• You will likely see a medium to long term business benefit for you if a professional in the field, but we’d suggest not making this your focus at first. Lead with generosity and empower people to step-up and get involved. This being said, being the hub of embodiment network is a great position to be in if your business relates to it and being a convener can be really rewarding.
    • Listen to the needs and opinions of your group and organise votes where needed (in person) but don’t be afraid to make a decision to overcome inaction. Accept that you won’t be able to find solutions perfect for everyone (E.g. with the day and time)
    • Be aware that being a convener is not not permanent position and that eventually it’s good to hand this over (after a year or two perhaps) to give someone else a chance.
    • Make your Circle enjoyable to you and everyone in any ethical way that you like :-)Be creative and have fun.
  • How to open a Circle 

    It’s normal for a convener to open up a circle and then handover to a timekeeper (sometimes called a facilitator/ secretary). We really advise not doing both roles if at all possible. The time keeper runs the circle during it and should be quite “strict”, and you primarily organise circles beforehand (based on people’s requests, votes etc). 

    • State the purpose of The Circle right up front (“embodied learning and connection”) as everything relates back to this - E.g. any tricky decisions. Also some of the principles/ values like the co-creative vibe, and encouraging contribution; but no need to go through a long list
    • A general warm welcome plus practicalities (times, roles, phones, toilets, etc) is typical. Helping people feel at ease is your main role at the start 
    • State the two basic ethical principles: Choice (people don’t have to do anything at a circle) and confidentiality
    • If you feel inspired to connect your Circle to a vision of a more embodied world feel free 
    • You can do an instant mood or energy check by asking people to raise hands, make a noise, give thumbs up/down etc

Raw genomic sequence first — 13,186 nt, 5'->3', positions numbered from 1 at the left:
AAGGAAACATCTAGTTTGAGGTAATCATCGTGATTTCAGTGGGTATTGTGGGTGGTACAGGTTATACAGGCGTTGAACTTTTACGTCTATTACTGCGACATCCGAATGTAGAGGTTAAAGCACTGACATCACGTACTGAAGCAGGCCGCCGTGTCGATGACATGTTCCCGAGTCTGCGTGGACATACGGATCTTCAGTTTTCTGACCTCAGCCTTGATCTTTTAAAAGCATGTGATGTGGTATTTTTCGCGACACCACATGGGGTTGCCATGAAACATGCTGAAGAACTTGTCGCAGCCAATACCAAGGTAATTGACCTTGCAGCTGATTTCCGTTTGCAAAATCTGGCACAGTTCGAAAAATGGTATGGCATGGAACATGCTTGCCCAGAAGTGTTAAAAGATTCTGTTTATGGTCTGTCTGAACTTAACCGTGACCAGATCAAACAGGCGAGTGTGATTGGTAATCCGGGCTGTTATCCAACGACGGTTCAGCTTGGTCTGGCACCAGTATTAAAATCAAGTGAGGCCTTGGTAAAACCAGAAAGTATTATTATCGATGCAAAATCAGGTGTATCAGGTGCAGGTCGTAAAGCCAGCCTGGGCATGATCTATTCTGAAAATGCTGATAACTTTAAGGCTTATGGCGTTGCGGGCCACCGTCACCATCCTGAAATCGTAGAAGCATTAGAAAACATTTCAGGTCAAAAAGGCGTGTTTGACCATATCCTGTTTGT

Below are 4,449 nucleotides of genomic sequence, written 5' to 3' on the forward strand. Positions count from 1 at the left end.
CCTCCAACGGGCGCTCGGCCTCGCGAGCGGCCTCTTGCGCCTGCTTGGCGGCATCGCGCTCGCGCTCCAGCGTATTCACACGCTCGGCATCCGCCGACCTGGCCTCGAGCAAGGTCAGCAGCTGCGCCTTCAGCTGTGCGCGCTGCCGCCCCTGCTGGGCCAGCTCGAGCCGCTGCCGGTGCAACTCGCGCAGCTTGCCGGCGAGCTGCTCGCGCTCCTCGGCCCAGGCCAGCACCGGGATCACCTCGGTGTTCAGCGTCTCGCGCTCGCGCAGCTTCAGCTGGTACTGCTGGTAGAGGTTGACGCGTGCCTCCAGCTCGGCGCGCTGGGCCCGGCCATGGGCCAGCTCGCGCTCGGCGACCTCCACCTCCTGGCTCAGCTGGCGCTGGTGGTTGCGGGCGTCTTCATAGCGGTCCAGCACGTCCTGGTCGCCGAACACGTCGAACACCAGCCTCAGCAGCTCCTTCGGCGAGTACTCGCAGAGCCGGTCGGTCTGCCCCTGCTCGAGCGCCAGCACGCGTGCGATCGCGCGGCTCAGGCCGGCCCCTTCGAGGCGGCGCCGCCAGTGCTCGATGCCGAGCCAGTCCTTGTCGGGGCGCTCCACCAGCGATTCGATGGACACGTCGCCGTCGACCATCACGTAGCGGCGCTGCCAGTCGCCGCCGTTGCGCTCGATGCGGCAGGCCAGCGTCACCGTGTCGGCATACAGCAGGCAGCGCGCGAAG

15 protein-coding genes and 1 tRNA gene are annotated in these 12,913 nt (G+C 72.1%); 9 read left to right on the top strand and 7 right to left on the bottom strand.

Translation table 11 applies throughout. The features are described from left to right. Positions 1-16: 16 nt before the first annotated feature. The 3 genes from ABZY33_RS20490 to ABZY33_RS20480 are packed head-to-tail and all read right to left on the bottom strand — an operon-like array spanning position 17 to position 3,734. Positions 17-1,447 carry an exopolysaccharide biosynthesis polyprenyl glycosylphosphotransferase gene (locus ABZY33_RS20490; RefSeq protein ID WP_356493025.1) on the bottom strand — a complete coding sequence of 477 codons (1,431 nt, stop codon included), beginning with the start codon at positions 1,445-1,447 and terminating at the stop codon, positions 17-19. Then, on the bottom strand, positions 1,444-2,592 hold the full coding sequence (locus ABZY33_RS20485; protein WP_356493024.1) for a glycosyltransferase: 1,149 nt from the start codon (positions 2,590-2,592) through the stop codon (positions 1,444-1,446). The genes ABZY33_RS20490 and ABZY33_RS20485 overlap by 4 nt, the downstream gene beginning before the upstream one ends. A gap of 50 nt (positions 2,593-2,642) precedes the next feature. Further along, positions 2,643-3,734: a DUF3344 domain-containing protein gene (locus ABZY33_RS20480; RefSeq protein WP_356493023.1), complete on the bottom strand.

• Some conveners do a very short group somatic coordination practice like taking three breaths together, or a brief centring to start 
    • State the order of what’s coming up so all contributors are clear (this also helps people feel at ease) or ask the time keeper to do this 
    • Acknowledge new people and guests and state they’ll be time to share later as they may be keen to say hello 
    • Hand over to the time keeper, and let them run the show 🙂 
  • This can all be done in 5min with practice!

    Often the next thing is a quick names round. Sometimes with location and occupation (but careful to limit this or this will become time consuming, and actual sharing is usually best done after getting more present). Other groups go straight into mediation or movement and cover names when sharing 

  • How to close a circle

    This can be done by the time keeper but is usually nice for the convener to, to “book end” the circle. Closure - wrapping things up practically and emotionally - is really important so allow 10-15min for this and don’t allow a guest teacher to go overtime.

  • Most conveners include:

    • Thanks! (Especially for those who lead/ hosted/ visited)
    • Practical information on the next one or information on how this will be discussed
    • Request to tell friends and colleagues about The Circle
    • Possible paired “one thing you’re taking away”, or “one key insight from today”
    • One word/ one minute check-out round
    • Applause or gesture for a clear “ritualised” close